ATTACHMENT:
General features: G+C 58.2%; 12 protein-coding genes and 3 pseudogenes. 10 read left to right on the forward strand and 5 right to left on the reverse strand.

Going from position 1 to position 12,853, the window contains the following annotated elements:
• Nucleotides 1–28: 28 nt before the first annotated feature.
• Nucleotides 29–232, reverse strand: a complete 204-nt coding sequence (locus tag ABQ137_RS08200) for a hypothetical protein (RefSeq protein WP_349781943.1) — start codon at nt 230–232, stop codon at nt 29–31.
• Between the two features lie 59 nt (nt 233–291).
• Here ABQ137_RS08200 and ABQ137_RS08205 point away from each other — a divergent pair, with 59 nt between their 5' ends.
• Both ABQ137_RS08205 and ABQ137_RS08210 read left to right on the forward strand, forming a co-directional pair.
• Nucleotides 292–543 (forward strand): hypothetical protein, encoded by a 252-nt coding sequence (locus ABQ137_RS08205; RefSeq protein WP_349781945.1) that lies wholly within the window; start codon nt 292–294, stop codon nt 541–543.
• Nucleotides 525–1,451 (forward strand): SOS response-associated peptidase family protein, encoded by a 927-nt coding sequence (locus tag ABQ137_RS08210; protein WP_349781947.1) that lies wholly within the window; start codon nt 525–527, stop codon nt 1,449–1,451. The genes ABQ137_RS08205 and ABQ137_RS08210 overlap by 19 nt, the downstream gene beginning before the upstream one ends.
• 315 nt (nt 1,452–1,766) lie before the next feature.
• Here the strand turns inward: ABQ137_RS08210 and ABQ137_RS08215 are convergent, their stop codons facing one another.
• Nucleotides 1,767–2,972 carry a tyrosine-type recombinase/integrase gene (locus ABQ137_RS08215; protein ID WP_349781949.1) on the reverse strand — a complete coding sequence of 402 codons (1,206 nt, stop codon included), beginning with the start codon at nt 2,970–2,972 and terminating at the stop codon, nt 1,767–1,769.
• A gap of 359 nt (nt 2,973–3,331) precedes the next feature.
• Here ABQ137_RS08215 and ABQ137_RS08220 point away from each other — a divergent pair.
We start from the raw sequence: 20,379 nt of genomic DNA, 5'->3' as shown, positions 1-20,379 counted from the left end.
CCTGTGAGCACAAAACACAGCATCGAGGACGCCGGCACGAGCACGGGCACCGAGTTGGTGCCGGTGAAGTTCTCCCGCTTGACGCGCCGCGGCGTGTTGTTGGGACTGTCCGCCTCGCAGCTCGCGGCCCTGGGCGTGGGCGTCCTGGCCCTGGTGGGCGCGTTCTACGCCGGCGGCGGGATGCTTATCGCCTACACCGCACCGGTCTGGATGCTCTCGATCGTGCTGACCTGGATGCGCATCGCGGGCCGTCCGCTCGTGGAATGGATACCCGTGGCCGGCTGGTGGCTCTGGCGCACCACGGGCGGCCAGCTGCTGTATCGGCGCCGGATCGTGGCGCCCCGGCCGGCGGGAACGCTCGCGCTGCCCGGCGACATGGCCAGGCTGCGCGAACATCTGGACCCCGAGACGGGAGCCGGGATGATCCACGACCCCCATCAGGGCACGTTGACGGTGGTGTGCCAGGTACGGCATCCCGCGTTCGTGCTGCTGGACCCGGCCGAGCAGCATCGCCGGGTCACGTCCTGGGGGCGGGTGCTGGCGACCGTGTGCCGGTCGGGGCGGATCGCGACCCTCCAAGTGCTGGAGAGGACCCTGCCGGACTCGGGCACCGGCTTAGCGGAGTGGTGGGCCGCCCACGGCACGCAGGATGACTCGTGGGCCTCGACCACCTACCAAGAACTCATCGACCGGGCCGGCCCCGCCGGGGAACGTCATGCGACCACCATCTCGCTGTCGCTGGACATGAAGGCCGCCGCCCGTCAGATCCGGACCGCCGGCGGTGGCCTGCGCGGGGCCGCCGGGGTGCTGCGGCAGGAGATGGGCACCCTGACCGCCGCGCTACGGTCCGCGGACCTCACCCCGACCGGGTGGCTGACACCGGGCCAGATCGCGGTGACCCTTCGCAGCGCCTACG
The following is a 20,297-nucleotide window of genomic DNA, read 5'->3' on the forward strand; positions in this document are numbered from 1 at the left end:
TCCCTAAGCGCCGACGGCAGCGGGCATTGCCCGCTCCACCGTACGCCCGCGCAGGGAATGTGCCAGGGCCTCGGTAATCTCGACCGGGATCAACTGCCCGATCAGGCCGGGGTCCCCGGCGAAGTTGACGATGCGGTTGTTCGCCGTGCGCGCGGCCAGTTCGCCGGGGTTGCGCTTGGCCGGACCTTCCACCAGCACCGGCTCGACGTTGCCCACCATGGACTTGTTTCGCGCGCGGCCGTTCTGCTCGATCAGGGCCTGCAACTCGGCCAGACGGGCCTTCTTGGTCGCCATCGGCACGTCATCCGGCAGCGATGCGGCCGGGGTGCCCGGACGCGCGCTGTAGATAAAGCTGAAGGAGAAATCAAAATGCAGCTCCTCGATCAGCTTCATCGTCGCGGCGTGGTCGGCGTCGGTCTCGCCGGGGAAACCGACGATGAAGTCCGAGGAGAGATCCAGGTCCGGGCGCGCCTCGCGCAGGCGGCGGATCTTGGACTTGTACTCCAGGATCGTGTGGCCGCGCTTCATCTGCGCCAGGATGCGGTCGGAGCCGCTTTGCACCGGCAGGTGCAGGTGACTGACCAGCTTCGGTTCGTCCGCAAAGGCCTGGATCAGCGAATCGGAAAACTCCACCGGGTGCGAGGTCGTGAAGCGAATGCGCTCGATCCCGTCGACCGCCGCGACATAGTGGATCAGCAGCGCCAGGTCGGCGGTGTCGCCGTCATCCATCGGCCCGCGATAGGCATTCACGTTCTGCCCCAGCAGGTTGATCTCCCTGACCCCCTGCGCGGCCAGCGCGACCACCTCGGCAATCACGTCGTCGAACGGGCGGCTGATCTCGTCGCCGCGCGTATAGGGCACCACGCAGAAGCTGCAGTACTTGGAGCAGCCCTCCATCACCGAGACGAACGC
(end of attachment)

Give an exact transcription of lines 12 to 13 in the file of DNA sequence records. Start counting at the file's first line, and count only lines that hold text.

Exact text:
• Nucleotides 1,767–2,972 carry a tyrosine-type recombinase/integrase gene (locus ABQ137_RS08215; protein ID WP_349781949.1) on the reverse strand — a complete coding sequence of 402 codons (1,206 nt, stop codon included), beginning with the start codon at nt 2,970–2,972 and terminating at the stop codon, nt 1,767–1,769.
• A gap of 359 nt (nt 2,973–3,331) precedes the next feature.